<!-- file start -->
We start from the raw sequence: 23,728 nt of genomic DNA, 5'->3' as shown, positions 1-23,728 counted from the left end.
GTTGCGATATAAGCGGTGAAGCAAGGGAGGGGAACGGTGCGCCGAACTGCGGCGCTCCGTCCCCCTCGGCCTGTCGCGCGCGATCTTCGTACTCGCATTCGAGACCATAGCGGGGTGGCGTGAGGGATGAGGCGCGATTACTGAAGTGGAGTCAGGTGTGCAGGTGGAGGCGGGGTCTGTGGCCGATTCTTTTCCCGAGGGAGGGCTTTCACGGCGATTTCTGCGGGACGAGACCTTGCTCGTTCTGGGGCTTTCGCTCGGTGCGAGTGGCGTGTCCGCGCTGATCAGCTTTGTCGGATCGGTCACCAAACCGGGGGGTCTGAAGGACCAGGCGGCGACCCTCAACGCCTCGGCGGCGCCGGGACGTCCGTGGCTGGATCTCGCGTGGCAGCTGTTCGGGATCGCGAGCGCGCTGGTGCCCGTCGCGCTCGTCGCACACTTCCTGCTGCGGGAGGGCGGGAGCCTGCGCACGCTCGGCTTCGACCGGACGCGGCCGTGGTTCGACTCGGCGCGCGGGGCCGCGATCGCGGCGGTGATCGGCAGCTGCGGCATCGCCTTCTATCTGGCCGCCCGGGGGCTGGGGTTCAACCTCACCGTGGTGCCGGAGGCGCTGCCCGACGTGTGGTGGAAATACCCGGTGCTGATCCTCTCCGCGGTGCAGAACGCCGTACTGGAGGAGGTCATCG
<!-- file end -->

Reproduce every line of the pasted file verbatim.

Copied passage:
We start from the raw sequence: 23,728 nt of genomic DNA, 5'->3' as shown, positions 1-23,728 counted from the left end.
GTTGCGATATAAGCGGTGAAGCAAGGGAGGGGAACGGTGCGCCGAACTGCGGCGCTCCGTCCCCCTCGGCCTGTCGCGCGCGATCTTCGTACTCGCATTCGAGACCATAGCGGGGTGGCGTGAGGGATGAGGCGCGATTACTGAAGTGGAGTCAGGTGTGCAGGTGGAGGCGGGGTCTGTGGCCGATTCTTTTCCCGAGGGAGGGCTTTCACGGCGATTTCTGCGGGACGAGACCTTGCTCGTTCTGGGGCTTTCGCTCGGTGCGAGTGGCGTGTCCGCGCTGATCAGCTTTGTCGGATCGGTCACCAAACCGGGGGGTCTGAAGGACCAGGCGGCGACCCTCAACGCCTCGGCGGCGCCGGGACGTCCGTGGCTGGATCTCGCGTGGCAGCTGTTCGGGATCGCGAGCGCGCTGGTGCCCGTCGCGCTCGTCGCACACTTCCTGCTGCGGGAGGGCGGGAGCCTGCGCACGCTCGGCTTCGACCGGACGCGGCCGTGGTTCGACTCGGCGCGCGGGGCCGCGATCGCGGCGGTGATCGGCAGCTGCGGCATCGCCTTCTATCTGGCCGCCCGGGGGCTGGGGTTCAACCTCACCGTGGTGCCGGAGGCGCTGCCCGACGTGTGGTGGAAATACCCGGTGCTGATCCTCTCCGCGGTGCAGAACGCCGTACTGGAGGAGGTCATCG